the wandering chick
...Organ Pipe Cactus Natl. Monument
and Ajo, both in southwest Arizona
The hottest enchilada in the Organ Pipe Cactus Natl Monument is, take a guess, the organ pipe cactus, seen above and to the right. This remarkable type of cactus is found almost exclusively in this area of the U.S. They rise up to 16 feet high and to 12 feet in diameter. Other types of cacti can be found in the park, such as the saguaro and cholla, but it's the organ pipe that really catches your eye.
The national monument is more than 330,000 acres, and 75% of that is considered wilderness. You feel you are truly in the middle of nowhere as you travel the 21-mile dirt road that winds through the park.
Despite the fact that the Ocotillo is not a cactus, it blends well and thrives in the desert climate.
The cholla (choy-ya) comes in many forms and sizes. It's often called the jumping cholla because the spines detach so easily and seem to attach to anything that gets even close without actually touching it.
The chain-fruit cholla is aptly named. The spines of this cholla are the same as other chollas, but the fruit, eaten by birds and Native Indians, is unique.
A short hike that can be taken in the Organ Pipe Cactus National Monument is the Arch Canyon Boulder Overlook Trail. At the top of the mountain ridge, as seen above and in the photos below, is actually TWO arches, the smaller one just above the prominent one.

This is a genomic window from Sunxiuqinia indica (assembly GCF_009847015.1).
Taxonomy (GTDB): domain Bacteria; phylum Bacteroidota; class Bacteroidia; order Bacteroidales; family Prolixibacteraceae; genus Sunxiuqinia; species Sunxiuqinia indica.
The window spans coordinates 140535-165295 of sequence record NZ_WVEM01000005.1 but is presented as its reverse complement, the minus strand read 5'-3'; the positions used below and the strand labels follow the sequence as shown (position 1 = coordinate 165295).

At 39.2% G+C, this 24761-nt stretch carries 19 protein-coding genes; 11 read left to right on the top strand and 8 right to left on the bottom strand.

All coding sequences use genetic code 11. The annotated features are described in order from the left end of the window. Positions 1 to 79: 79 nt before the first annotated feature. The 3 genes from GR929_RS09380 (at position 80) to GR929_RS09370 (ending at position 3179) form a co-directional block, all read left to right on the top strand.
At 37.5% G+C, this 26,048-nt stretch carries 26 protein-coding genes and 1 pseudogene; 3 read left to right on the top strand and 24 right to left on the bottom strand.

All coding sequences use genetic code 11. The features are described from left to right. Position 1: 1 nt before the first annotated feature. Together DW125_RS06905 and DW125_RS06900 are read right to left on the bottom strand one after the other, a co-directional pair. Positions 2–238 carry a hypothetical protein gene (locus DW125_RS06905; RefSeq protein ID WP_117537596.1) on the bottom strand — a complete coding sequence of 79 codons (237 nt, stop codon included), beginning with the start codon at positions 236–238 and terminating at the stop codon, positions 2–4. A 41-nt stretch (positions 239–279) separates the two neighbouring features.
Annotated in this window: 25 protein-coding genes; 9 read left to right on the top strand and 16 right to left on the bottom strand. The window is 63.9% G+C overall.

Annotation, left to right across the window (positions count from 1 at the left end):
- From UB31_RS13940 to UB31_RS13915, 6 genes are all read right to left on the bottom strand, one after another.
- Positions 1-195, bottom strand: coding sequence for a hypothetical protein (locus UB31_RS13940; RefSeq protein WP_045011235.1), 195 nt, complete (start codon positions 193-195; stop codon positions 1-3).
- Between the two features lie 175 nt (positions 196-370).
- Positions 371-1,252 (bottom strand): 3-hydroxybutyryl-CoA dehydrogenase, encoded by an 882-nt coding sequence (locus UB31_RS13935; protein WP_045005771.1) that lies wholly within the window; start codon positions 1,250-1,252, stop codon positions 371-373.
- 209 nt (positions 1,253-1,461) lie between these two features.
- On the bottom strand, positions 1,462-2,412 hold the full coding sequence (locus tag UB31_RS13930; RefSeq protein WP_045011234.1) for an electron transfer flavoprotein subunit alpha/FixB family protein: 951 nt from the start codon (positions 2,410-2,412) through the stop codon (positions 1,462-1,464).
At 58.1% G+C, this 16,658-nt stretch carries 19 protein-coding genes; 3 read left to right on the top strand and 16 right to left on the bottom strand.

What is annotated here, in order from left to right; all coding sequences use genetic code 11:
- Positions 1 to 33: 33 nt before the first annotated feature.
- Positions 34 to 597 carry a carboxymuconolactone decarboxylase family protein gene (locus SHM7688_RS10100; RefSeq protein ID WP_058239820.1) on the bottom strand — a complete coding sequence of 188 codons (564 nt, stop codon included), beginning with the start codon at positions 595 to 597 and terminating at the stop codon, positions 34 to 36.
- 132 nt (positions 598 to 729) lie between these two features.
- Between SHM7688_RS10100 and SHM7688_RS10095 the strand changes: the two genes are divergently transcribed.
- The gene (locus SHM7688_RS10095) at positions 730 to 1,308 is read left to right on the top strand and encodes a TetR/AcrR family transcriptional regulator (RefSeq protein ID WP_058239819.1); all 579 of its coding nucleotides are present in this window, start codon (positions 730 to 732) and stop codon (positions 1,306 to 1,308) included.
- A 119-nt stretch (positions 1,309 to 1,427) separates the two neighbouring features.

Early evening is a grand time in the desert to catch plants as they're silhouetted by the slowly descending sun.
Above left: the jumping cholla
Above right: the organ pipe cactus
Left: the Ocotillo
The Agave Century plant blooms only once in its lifetime, hence the name the century plant. In reality, the flowering stem can live up to a few decades, but because it buds so quickly, it zaps all the nutrients from the plant, causing it to die.
The stems of the Ocotillo plant, not a cactus, has many uses. Here, they're used as sun protection over a ramada. Because of their rather straight rod-like characteristic, they're used throughout southern Arizona as fences.
A unique little town on the way to the Organ Pipe Cactus National Monument from Highway 85 is Ajo. It's historical plaza has a picturesque Spanish-Moorish theme, smartly set off by a couple of stark-white churches surrounded by palms and cacti. Ajo has a population of less than 4000 people and in its heyday was a copper mining town.
The Curley School, built in 1919, has been renovated into some 30 apartments for local artists and artisans. The large apartments allow room for a live/work environment for those who apply.
A few years later, I will have taken another trip to Organ Pipe and to Ajo. Sort of a same song, second verse, but pictures can be found here for those interested. And after the second trip, I made a third one and hit a super bloom spring.
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